Six years ago, I wrote about the website Take Back Halloween, which provided guides for making adult Halloween costumes for women (and occasionally couples) that depict interesting and inspiring women in various historical categories, or female deities. The resulting costumes then weren't quite recreationist in quality, but are levels above the standard cardboard-and-staples or variety store "sexy [witch, cat, devil, etc.]" fare.
This year, Take Back Halloween is upping its game. It is still having its annual Costume Contest (with Amazon gift certificates as prizes), but in addition to their regular categories they have added a "Masquerade" division with categories much friendlier to historical costume fans, as follows:
"Historical Recreation: This is for costumes that are based on an existing garment, statue, painting, description, or illustration. Examples might include: a replica of an archaeological find, such as the golden suit of Issyk; a dress based on a painting; a copy of a museum piece; or a costume inspired by an imaginative illustration, such as one of Mucha’s posters. The costume you’re copying or recreating should date from no later than 1950.
Period Costume: This is for costumes that look as if they date from a certain period of history (though it’s fine to use modern parts and techniques in construction). Tudor England, Heian period Japan, Mughal India, Viking Age Scandinavia, and the American Civil War are just a few examples of costume periods. This category is ideal for those of you who are focused on recreating a style of clothing rather than dressing up as a specific historical person.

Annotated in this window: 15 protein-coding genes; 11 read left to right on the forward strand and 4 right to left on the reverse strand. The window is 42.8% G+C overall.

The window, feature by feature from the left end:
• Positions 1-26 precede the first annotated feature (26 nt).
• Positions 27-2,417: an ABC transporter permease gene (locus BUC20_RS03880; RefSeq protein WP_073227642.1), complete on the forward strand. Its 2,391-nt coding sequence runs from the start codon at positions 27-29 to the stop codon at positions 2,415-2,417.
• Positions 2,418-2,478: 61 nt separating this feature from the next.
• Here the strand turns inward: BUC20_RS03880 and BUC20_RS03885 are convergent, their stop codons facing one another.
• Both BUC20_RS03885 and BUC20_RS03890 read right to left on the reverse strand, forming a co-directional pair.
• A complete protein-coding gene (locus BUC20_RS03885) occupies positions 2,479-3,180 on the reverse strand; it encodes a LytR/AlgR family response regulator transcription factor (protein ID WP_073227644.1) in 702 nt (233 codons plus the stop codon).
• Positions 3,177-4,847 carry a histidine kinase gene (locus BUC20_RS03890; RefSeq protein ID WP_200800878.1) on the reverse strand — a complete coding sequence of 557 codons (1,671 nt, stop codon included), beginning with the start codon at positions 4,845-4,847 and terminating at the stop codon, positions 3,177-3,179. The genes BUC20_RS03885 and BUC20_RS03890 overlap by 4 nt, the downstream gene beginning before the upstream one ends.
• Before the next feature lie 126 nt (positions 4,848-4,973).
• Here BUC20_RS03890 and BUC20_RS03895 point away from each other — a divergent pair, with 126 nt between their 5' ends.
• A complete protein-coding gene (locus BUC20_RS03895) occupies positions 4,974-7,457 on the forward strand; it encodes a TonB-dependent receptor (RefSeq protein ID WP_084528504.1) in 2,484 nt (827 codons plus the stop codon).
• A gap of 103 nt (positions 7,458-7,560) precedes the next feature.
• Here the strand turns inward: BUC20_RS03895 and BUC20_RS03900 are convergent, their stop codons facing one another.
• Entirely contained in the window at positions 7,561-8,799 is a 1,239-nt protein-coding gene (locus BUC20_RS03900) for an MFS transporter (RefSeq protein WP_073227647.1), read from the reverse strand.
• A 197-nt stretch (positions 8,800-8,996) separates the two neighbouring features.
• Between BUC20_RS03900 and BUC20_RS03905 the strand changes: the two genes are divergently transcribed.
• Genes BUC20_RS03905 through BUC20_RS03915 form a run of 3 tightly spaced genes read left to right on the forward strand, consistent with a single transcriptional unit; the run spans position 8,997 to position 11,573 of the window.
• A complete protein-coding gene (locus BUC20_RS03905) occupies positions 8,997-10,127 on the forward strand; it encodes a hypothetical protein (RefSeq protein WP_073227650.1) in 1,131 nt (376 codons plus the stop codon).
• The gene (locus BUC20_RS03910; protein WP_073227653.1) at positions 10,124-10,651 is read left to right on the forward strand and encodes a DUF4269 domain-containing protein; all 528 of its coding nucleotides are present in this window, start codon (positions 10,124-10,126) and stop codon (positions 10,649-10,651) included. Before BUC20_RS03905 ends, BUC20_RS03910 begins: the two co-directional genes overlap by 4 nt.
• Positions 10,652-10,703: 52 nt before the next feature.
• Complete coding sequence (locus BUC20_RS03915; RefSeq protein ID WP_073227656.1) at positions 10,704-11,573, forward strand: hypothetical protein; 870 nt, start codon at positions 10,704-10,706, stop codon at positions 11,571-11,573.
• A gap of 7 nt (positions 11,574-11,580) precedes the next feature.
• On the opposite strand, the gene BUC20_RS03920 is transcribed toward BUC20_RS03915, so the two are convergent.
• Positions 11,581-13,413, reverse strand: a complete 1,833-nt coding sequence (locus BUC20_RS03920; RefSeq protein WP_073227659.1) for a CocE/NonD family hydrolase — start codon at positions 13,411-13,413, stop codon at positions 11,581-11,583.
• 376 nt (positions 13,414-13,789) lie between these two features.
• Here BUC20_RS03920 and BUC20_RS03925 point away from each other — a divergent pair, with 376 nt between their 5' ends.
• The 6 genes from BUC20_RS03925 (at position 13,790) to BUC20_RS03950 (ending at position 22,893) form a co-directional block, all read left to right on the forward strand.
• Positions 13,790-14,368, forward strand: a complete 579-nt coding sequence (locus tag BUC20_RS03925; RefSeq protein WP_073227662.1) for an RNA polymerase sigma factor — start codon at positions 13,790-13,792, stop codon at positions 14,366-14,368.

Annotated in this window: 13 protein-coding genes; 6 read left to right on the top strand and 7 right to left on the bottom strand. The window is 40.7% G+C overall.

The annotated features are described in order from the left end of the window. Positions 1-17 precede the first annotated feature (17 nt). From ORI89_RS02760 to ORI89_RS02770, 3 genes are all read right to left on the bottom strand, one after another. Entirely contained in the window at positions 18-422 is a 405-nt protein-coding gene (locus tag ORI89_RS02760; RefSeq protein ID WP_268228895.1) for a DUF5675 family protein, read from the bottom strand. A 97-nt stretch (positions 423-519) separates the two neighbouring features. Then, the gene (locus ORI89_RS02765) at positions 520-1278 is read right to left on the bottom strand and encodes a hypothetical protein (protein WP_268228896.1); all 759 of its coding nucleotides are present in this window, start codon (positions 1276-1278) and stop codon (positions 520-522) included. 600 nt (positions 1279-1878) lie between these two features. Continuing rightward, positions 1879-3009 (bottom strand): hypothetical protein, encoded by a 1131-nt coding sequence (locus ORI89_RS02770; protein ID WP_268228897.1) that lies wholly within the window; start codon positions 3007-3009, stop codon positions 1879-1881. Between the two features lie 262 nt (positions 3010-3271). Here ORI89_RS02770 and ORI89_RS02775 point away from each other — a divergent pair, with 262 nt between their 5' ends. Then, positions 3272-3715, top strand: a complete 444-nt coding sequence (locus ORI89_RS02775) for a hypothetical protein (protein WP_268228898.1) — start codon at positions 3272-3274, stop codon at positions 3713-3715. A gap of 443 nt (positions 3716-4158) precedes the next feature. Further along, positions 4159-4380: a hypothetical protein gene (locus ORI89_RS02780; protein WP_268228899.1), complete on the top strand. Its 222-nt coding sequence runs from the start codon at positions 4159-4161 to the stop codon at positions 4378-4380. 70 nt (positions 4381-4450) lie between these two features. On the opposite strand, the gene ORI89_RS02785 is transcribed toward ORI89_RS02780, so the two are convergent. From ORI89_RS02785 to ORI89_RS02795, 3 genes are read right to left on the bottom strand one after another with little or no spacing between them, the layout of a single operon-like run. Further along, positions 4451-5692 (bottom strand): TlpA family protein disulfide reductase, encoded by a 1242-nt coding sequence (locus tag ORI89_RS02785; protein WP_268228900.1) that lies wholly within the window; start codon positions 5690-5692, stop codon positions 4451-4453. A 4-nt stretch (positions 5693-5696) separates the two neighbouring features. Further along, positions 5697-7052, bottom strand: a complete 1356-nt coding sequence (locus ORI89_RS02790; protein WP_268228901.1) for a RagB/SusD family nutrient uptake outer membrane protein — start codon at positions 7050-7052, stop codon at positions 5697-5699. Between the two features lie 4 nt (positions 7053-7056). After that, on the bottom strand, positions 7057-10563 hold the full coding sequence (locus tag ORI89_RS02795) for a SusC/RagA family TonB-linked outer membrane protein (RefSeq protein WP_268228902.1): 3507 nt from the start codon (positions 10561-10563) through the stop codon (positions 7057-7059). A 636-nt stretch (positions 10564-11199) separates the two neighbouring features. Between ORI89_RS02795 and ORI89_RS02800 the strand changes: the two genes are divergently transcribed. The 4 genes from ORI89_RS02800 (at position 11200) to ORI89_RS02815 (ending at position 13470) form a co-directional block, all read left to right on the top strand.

Fictional Characters in Literature and Art: Yes, we’re actually dipping our toes into the water here with a category for fictional characters. But not modern movie characters. We’re talking about books, plays, and paintings. So, for example: Hester Prynne from The Scarlet Letter, Elizabeth Bennett from Pride and Prejudice, Anna Karenina, Rosie the Riveter. You get the idea. (We generally prefer older things that are no longer under copyright, but we’re flexible. An Offred costume from The Handmaid’s Tale, for example, would be too cool not to include.)"If you already have a costume you really want to submit to TBH's page for this year, it's not too late! their deadline for submissions is Friday, November 3. Unfortunately, I have too much non-costuming stuff to do this week to think about entering (though submitting one of my Viking outfits is tempting). It will be fun, however, to check out the page after the post their winners, to admire the skill of their best costumes in these "Masquerade" categories. It will also be fun to think about possible entries for next year, assuming they get enough entries to keep the Masquerade categories for next year.